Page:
Some Go On a Journey, Some Tend the Garden, Lent 4 (C) - 2001

March 25, 2001

In the beautiful fifteenth chapter of St. Luke's Gospel we hear Jesus telling parables about God. In imagery that is common to his day and yet somehow startling, Jesus tells three stories which show us that God is intensely interested in finding lost souls. Two of these occur immediately before the story which we have just heard. In the first, God is portrayed as an impetuous shepherd who seeks a lost sheep even though that means leaving 99 other sheep behind in the dangerous wilderness. The old maxim, "a bird in the hand is worth two in the bush," seems not to apply to God, at least where lost souls are concerned. In the second story, God is portrayed as a woman who frantically searches the house for a lost coin. Each of us has, at one time or another, pulled the couch away from the wall in search of a lost coin, pen, or cat toy. Yet this is definitely not an activity which we would normally think to use as a metaphor for God's work in the world.

All of which brings us to today's Gospel reading, the third in this progression of stories. Traditionally, this story is known as the "Parable of the Prodigal Son." Christians have cherished it for centuries as a story of our ability to repent and God's willingness to forgive.

Of course parables, by their very nature, tell us more than we first realize. For example, what kind of father divides and distributes his property before he dies? Further, in a succession of stories through which God is proclaimed as One who is intensely interested in finding lost souls, why in this story does the god figure engage in an activity which will facilitate one soul's wandering? Clearly this story raises as many questions as it answers.

I believe that this parable tells us about more than God's willingness to forgive. I believe it tells us that God has two responses to two fundamental types of human spirituality. It's not just that God is willing to forgive, rather it is that God has something specific and important to say to both brothers, each of whom represents a spiritual predilection which we may well find in ourselves and our community. When it comes to the life of the spirit, some go on a journey and some tend the garden.

Yes, some go on a journey and some tend the garden.

In our parable today, the first brother we encounter is definitely a journeyer. Journeyers tend to look before they leap and rush out into the world to slay dragons. What they often end up slaying, however, is their own false notions of themselves. That's the up side of being a journeyer; slaying your own false notions of yourself. The down side is that journeyers tend to do important spiritual work in the most brutal or dangerous ways. It is possible to go on the hero's journey and return with something good for the entire community. It is also possible to go on a journey that is merely self-absorbed and self-destructive. Even so, journeyers seem to need to go on their journeys and perhaps this is why the father in our parable so willingly facilitates his son's ill-fated adventure.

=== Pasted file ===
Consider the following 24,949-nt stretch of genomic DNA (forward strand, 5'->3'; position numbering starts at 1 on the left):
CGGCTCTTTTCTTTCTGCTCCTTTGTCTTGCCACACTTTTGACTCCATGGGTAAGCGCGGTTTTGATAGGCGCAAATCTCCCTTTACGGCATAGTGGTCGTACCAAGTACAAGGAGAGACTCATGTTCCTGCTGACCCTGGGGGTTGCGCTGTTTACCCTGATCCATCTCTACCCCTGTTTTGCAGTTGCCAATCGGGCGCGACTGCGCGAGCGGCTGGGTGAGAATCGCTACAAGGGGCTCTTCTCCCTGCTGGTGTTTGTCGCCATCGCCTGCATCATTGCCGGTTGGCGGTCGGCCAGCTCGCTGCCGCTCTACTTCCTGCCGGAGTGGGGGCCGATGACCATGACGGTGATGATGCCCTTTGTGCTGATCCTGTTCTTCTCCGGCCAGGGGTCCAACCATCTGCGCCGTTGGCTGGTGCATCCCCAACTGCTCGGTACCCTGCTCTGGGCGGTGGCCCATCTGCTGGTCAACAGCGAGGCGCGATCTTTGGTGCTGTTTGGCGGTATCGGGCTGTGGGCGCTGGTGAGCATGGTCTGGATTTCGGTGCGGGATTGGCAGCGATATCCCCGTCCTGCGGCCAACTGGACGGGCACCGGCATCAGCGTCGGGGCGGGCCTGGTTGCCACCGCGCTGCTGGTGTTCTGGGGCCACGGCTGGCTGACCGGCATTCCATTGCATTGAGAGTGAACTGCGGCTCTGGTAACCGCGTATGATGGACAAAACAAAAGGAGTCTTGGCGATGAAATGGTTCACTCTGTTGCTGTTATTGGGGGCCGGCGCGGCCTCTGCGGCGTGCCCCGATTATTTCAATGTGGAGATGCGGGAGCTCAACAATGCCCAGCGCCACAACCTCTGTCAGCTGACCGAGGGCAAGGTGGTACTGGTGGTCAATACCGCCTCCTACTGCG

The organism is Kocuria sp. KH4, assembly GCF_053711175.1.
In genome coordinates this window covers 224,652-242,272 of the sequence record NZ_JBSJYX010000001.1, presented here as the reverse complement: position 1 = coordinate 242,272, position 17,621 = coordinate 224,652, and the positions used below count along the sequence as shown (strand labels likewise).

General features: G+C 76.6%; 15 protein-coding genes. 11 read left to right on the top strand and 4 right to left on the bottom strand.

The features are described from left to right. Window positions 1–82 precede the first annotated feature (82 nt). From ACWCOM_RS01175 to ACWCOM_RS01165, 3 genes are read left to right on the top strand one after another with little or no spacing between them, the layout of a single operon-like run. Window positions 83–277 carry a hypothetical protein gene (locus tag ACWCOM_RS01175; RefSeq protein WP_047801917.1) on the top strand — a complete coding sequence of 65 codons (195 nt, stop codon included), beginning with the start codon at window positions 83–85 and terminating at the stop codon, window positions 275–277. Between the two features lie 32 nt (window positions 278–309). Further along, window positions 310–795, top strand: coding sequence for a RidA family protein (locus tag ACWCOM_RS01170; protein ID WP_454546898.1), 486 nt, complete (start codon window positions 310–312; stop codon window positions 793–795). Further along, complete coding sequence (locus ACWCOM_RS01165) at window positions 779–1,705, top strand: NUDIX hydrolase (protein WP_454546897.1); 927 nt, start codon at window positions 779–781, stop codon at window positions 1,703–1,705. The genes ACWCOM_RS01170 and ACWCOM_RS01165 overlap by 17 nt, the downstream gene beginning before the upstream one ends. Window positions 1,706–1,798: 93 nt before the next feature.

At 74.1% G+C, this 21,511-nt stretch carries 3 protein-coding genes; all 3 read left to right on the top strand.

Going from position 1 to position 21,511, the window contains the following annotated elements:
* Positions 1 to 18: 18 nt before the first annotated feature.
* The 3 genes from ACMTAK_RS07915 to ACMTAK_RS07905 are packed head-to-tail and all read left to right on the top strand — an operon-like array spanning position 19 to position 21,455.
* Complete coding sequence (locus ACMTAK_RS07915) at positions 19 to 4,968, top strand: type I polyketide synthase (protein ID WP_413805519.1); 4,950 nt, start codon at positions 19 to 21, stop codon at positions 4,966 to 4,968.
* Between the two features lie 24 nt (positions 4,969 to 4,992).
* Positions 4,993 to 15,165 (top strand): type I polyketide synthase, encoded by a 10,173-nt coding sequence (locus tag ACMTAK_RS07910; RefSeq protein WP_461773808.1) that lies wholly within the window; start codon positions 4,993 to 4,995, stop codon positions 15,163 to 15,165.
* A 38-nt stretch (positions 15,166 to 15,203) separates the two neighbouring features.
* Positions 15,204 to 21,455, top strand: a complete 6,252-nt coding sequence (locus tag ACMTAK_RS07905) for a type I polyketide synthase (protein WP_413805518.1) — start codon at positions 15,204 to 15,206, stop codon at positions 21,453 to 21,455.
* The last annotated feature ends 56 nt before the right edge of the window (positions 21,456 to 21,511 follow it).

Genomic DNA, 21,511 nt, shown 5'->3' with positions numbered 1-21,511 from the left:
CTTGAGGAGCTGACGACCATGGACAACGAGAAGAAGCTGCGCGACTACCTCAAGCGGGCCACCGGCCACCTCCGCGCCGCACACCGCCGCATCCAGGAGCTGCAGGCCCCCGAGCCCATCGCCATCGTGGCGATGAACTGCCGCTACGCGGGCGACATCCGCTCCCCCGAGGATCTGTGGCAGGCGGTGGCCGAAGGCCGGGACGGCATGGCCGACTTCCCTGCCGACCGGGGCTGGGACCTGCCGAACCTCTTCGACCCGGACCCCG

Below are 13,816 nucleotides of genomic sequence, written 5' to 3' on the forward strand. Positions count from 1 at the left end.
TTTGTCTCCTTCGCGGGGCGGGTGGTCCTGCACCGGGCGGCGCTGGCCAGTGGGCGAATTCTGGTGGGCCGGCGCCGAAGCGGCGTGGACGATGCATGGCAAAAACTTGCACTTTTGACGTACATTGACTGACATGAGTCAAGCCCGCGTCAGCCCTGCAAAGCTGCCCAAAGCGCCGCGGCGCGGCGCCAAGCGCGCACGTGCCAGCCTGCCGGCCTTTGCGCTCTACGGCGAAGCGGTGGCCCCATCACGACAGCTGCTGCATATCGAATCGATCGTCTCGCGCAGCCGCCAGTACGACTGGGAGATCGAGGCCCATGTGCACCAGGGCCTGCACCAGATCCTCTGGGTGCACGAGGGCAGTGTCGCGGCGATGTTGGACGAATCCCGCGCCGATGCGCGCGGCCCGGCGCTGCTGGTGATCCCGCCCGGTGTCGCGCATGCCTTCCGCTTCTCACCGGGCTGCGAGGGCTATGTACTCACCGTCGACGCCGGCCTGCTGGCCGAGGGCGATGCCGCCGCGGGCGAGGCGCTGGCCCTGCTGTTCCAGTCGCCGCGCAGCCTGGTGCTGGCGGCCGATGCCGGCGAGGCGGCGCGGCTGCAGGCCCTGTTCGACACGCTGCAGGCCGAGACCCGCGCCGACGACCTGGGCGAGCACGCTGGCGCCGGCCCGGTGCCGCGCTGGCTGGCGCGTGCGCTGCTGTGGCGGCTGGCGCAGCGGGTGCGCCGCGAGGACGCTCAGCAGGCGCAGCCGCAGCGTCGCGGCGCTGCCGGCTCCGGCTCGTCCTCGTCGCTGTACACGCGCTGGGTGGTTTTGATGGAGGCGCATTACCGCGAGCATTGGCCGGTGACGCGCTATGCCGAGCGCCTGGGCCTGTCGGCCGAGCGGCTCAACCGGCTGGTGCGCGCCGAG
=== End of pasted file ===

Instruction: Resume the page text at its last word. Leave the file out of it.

The second brother we encounter is definitely a gardener. Gardeners like cycles and repetition. Those who tend gardens give themselves over to the meditative quality of repetitive work. Gardeners prefer the tried and true, plumbing the depths of a familiar principle, practice, prayer, or Bible verse. That's the up side of being a gardener; patiently nurturing the growth of an insight or value. The down side of being a gardener is the tendency to be judgmental or resentful. It is possible for gardeners to grow spiritual food for the entire community. Yet it is also possible for gardeners to become prudish and irritable. Even so, gardeners seem to be close to the God of creation who made the very fields which they tend.

Historically, we have tended to force men into the role of the journeyer and women into the role of the gardener. That is now changing and women who feel the need to go on the journey are beginning to have more opportunities to do so. Similarly, men who long to tend the garden are beginning to find that role more accessible. Furthermore, it is possible to be a journeyer during one phase of your life and a gardener during another phase. Are you a journeyer or a gardener right now? Have you always been so? These are fruitful Lenten meditations.

Now let us return to God, the One who is intensely interested in finding lost souls. In this parable we see that God has something specific and important to say to both journeyers and gardeners. To the journeyers God communicates a willingness to welcome you home, to kill the fatted calf, to robe you in glory, to eat and to celebrate your return. To the gardeners God says, "You are always with me and all that is mine is yours."

No matter where you are, on the road or in the field, God has great love to offer you.

Journeyers, has your journey become self-absorbed and self-destructive? You can turn around during this Lenten season and join us in the Paschal Feast. We can learn from your adventures and mishaps. We will celebrate with you and rejoice in your return.

Gardeners, have your meditations become prudish and irritable? Know that you are always with God and all that God has is yours. We can learn from your reflections. Come, celebrate and rejoice with us.

At the Paschal Feast, at that holy table, there is room for everyone, journeyers and gardeners alike.

 
 
 
 
 
 
 

Contact:
Christopher Sikkema